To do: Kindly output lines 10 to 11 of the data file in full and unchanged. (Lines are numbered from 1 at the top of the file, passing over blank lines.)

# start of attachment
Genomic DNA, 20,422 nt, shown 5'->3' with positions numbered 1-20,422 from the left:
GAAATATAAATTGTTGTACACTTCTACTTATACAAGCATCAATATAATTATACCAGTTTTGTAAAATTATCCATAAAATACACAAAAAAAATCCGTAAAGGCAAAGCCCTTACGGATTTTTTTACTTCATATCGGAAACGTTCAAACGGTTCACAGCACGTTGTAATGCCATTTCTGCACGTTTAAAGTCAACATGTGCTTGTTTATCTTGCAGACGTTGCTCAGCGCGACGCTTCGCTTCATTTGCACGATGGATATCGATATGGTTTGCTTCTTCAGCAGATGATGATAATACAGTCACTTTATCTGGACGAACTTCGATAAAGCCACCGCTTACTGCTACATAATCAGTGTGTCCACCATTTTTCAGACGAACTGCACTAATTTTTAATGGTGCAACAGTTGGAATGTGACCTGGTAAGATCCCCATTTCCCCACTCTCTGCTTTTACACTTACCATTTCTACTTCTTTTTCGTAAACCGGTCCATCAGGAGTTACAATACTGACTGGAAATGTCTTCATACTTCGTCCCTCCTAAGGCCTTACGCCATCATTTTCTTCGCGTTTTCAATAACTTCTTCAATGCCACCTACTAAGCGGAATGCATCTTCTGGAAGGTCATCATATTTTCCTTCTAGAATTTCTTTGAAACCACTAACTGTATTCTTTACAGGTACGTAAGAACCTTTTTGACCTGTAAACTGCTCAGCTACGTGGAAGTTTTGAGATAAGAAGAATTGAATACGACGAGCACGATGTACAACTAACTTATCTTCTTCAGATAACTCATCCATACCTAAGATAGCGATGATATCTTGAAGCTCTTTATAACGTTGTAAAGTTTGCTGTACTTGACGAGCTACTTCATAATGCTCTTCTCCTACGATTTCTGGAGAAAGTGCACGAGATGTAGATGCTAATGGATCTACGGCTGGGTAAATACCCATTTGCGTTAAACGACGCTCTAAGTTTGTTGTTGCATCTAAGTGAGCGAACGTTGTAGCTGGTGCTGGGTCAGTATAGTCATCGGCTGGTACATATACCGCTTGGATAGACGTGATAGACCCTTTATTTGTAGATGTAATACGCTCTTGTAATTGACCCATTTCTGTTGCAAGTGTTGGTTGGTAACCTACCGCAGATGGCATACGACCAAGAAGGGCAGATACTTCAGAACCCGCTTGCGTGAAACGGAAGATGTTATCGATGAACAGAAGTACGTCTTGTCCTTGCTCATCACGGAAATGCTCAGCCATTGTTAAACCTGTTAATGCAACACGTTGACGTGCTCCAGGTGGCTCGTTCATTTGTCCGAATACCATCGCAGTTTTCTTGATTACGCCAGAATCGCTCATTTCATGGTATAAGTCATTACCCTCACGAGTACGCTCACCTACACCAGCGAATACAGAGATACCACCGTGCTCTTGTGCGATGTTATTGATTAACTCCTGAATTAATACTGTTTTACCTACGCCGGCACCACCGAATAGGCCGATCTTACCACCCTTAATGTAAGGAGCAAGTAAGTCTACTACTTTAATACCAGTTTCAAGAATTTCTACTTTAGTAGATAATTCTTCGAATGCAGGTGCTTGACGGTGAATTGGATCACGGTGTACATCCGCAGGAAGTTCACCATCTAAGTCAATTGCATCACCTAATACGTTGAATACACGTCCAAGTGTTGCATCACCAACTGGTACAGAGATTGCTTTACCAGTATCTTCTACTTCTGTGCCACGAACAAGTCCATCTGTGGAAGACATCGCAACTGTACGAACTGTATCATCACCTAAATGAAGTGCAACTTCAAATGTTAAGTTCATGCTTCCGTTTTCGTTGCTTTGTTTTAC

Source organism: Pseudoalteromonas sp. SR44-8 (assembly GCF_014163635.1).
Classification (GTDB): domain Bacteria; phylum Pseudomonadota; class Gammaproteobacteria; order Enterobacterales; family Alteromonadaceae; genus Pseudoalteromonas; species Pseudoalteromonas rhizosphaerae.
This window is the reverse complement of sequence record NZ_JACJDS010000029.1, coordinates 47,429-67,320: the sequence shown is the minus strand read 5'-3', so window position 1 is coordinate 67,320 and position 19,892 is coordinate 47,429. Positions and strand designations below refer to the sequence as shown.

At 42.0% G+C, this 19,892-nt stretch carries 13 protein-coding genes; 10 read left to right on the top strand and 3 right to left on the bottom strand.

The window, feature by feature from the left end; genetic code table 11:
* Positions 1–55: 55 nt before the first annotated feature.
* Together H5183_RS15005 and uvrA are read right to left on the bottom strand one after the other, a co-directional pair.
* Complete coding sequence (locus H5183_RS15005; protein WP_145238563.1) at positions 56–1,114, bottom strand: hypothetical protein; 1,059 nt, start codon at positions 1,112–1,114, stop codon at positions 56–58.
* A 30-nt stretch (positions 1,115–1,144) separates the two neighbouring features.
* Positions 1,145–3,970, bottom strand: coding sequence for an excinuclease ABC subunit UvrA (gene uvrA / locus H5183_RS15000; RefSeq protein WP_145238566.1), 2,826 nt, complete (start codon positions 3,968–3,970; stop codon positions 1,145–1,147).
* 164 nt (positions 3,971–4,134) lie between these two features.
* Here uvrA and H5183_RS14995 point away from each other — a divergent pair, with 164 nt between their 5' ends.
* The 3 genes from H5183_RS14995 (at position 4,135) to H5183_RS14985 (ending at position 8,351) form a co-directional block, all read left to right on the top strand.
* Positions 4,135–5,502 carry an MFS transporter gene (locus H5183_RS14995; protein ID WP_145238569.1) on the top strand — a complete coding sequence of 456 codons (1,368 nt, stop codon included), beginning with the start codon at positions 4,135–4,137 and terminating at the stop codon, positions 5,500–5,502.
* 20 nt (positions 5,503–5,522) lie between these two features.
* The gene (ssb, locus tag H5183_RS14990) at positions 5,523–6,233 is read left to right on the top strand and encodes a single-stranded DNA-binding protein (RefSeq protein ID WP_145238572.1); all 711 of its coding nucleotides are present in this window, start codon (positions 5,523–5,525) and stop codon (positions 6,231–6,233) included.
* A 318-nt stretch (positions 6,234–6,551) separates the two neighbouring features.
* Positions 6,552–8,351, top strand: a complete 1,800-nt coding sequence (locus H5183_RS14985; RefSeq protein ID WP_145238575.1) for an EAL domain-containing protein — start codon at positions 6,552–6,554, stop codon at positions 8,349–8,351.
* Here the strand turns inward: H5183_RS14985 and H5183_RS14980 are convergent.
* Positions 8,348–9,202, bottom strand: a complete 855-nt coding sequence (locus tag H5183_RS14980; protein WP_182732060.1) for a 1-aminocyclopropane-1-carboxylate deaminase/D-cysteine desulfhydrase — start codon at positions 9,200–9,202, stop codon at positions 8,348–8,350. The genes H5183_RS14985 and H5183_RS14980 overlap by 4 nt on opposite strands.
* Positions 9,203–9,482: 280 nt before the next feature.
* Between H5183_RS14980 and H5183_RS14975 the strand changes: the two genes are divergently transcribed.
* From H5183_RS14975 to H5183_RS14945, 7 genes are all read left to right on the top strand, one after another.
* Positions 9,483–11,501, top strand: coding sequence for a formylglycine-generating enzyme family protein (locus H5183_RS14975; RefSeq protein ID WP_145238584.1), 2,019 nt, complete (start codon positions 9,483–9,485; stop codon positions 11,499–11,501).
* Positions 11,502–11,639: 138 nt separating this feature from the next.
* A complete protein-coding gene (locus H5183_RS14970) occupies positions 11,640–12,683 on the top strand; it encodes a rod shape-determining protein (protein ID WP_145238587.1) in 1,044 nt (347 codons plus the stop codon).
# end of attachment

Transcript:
* Complete coding sequence (locus H5183_RS15005; protein WP_145238563.1) at positions 56–1,114, bottom strand: hypothetical protein; 1,059 nt, start codon at positions 1,112–1,114, stop codon at positions 56–58.
* A 30-nt stretch (positions 1,115–1,144) separates the two neighbouring features.